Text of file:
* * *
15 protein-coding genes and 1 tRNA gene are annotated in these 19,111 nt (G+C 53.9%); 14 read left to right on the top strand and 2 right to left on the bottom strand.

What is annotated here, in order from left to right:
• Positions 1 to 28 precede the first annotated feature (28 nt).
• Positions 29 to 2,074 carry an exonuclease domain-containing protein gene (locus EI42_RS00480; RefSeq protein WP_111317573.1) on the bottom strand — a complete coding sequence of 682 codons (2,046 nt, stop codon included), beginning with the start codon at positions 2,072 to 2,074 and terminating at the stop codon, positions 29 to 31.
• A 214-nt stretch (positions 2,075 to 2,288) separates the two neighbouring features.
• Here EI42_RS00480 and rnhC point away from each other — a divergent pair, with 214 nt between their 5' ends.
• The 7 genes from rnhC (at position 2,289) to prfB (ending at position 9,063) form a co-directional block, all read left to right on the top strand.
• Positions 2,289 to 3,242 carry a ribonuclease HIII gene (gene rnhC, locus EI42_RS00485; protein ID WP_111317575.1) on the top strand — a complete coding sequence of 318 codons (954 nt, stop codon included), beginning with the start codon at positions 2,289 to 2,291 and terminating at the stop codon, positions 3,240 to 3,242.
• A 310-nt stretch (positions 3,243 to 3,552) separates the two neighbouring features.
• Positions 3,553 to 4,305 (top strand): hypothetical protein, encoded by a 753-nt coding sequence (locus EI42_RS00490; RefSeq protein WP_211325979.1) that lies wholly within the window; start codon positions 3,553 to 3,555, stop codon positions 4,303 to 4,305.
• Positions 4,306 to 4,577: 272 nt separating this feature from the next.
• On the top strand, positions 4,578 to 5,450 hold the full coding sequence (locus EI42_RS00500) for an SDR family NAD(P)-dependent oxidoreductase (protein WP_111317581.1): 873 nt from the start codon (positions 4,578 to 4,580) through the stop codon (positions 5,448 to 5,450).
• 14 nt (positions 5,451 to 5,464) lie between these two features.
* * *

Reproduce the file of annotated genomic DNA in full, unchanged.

15 protein-coding genes and 1 tRNA gene are annotated in these 19,111 nt (G+C 53.9%); 14 read left to right on the top strand and 2 right to left on the bottom strand.

What is annotated here, in order from left to right:
• Positions 1 to 28 precede the first annotated feature (28 nt).
• Positions 29 to 2,074 carry an exonuclease domain-containing protein gene (locus EI42_RS00480; RefSeq protein WP_111317573.1) on the bottom strand — a complete coding sequence of 682 codons (2,046 nt, stop codon included), beginning with the start codon at positions 2,072 to 2,074 and terminating at the stop codon, positions 29 to 31.
• A 214-nt stretch (positions 2,075 to 2,288) separates the two neighbouring features.
• Here EI42_RS00480 and rnhC point away from each other — a divergent pair, with 214 nt between their 5' ends.
• The 7 genes from rnhC (at position 2,289) to prfB (ending at position 9,063) form a co-directional block, all read left to right on the top strand.
• Positions 2,289 to 3,242 carry a ribonuclease HIII gene (gene rnhC, locus EI42_RS00485; protein ID WP_111317575.1) on the top strand — a complete coding sequence of 318 codons (954 nt, stop codon included), beginning with the start codon at positions 2,289 to 2,291 and terminating at the stop codon, positions 3,240 to 3,242.
• A 310-nt stretch (positions 3,243 to 3,552) separates the two neighbouring features.
• Positions 3,553 to 4,305 (top strand): hypothetical protein, encoded by a 753-nt coding sequence (locus EI42_RS00490; RefSeq protein WP_211325979.1) that lies wholly within the window; start codon positions 3,553 to 3,555, stop codon positions 4,303 to 4,305.
• Positions 4,306 to 4,577: 272 nt separating this feature from the next.
• On the top strand, positions 4,578 to 5,450 hold the full coding sequence (locus EI42_RS00500) for an SDR family NAD(P)-dependent oxidoreductase (protein WP_111317581.1): 873 nt from the start codon (positions 4,578 to 4,580) through the stop codon (positions 5,448 to 5,450).
• 14 nt (positions 5,451 to 5,464) lie between these two features.